Value Report Foundation (which in turn combines the SASB and the
International Integrated Information Council).

Despite pressure for standardization – and even if the ISSB achieves its goal of providing “a comprehensive global base of sustainability information” – tailored analysis of individual companies on E&S issues will continue to be necessary.

Think differently about materiality

Experts and regulators reflecting on the growing need for personalized treatment of E&S factors have suggested that the traditional concept of “financial materiality” should be supplemented with alternative definitions – such as “dual materiality”, “dynamic materiality” and “pre-financial materiality”. .” It is important to carefully consider whether the financial materiality standard is comprehensive enough to encompass ESG issues. If so, other definitions may confuse the materiality analysis rather than clarify it.

In a comment letter dated April 27, 2021 to Security and Exchange Commission on the theme of “Climate Change Disclosures”, Uber Technologies, Inc. recommended a broad approach to materiality that would not require redefinition. While endorsing an ISSB-style “harmonized climate change reporting framework” that “…not only would provide the standardization, comparability and reliability sought by investors and other stakeholders, but would allow…companies to streamline reporting and climate change communications,” Uber encouraged the Commission to consider requiring companies to conduct a company-specific materiality assessment to identify the ESG issues most relevant to their business.

Uber’s “Company-Specific Materiality Assessment” envisions a two-step analytical process that, in addition to determining what an average investor would want to know, asks additional questions:

  • What issues do we, the people running the company, think are strategically important?
  • What do our stakeholders want?
  • How do third-party standards apply to our business?
  • What are peer companies doing?
  • What does our corporate purpose statement, corporate values, culture, reputation, brand image and public image require?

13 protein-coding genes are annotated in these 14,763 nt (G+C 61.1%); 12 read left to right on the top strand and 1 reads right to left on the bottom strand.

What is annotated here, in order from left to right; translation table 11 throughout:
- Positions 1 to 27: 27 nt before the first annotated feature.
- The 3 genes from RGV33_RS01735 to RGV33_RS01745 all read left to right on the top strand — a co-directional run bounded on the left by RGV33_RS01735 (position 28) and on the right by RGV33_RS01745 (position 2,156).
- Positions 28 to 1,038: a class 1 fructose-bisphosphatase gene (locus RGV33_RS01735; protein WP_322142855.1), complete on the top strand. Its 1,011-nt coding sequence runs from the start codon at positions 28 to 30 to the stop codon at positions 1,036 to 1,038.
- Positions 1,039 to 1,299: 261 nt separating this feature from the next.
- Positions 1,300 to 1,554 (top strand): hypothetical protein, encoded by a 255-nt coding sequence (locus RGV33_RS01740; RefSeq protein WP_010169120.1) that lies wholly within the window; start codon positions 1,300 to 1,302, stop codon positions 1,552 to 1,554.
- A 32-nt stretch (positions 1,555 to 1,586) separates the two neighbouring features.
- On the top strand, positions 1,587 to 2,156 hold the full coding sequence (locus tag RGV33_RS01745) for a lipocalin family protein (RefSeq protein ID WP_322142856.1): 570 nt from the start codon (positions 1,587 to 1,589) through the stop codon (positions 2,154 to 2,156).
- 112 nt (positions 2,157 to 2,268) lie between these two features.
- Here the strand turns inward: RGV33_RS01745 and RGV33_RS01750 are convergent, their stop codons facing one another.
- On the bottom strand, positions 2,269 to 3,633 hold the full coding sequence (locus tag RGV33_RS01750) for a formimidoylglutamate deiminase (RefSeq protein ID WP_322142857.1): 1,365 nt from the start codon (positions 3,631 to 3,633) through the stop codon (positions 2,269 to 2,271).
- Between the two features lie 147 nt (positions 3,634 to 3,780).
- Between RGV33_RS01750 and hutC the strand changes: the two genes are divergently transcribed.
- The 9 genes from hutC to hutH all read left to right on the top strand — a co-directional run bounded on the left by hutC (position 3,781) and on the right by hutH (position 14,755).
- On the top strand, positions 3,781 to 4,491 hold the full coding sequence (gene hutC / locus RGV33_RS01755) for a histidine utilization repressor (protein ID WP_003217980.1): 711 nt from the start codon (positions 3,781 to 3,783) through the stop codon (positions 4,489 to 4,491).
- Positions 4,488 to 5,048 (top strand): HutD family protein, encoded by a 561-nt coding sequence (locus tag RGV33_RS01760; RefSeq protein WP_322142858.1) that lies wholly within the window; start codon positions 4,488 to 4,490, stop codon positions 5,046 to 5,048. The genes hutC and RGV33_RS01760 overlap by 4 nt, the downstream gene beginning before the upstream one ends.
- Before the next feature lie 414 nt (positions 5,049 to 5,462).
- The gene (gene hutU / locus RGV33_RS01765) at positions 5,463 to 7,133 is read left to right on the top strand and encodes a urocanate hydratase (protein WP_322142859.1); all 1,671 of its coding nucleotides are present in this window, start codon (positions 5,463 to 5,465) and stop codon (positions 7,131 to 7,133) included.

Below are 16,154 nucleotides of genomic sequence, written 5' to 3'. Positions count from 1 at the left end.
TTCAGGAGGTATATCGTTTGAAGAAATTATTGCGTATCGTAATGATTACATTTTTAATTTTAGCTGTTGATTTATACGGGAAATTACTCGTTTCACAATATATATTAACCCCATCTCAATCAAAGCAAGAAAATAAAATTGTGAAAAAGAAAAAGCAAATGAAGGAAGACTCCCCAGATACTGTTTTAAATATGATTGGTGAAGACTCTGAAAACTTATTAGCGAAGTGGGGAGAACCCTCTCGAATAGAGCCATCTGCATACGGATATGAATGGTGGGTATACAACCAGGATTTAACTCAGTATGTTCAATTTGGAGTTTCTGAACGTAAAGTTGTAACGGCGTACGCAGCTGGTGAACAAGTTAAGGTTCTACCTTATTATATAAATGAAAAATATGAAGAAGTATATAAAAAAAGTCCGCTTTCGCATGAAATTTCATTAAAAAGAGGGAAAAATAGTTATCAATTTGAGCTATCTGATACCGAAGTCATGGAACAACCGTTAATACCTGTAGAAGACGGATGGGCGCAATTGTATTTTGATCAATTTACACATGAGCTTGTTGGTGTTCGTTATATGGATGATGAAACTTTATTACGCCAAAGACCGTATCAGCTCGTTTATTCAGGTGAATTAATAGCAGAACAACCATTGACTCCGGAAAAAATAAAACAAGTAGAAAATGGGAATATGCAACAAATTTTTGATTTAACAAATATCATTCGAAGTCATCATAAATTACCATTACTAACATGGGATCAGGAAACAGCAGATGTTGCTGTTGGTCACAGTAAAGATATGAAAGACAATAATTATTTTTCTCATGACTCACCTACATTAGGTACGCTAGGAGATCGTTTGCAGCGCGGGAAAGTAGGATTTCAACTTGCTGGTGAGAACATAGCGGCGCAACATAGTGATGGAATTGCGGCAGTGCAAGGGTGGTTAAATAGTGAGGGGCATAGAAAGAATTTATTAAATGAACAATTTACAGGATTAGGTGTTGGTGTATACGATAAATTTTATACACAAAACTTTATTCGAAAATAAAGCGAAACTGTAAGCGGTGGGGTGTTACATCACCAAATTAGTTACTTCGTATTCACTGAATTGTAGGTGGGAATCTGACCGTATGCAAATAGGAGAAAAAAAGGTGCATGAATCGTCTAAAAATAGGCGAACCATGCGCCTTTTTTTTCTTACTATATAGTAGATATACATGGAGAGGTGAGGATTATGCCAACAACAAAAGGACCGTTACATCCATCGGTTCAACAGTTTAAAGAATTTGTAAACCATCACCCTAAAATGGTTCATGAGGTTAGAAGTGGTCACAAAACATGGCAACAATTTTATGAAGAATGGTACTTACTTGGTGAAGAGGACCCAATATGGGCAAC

These are important business questions whose answers are contextual and specific to each company. They are no exception to the traditional standard of financial materiality. In fact, they depend on it. A company’s determination of whether an ESG issue is material ultimately depends on whether the issue has an actual or potential financial impact on the company. Once financial materiality has been determined, the ESG issue is no longer theoretical; it is redefined as a business issue rooted in the specific business activities and circumstances.

While Uber’s business-specific materiality assessment relies on traditional financial criteria, the approach will require companies to undertake substantial organizational and behavioral adjustments in the long run. The ISSB standards will provide useful guidance to companies wishing to adopt reforms such as integrated reporting, holistic management, stakeholder engagement and greater board transparency as a means of achieving corporate governance. ESG integration.

The concept of firm-specific materiality assessment also has an impact on institutional investors. This will force them to dig deeper into the inner workings of individual portfolio companies and systematically engage with their managements – and further reduce their reliance on standardized metrics, regulatory guidance and wholesale recommendations from outside advisors. and service providers.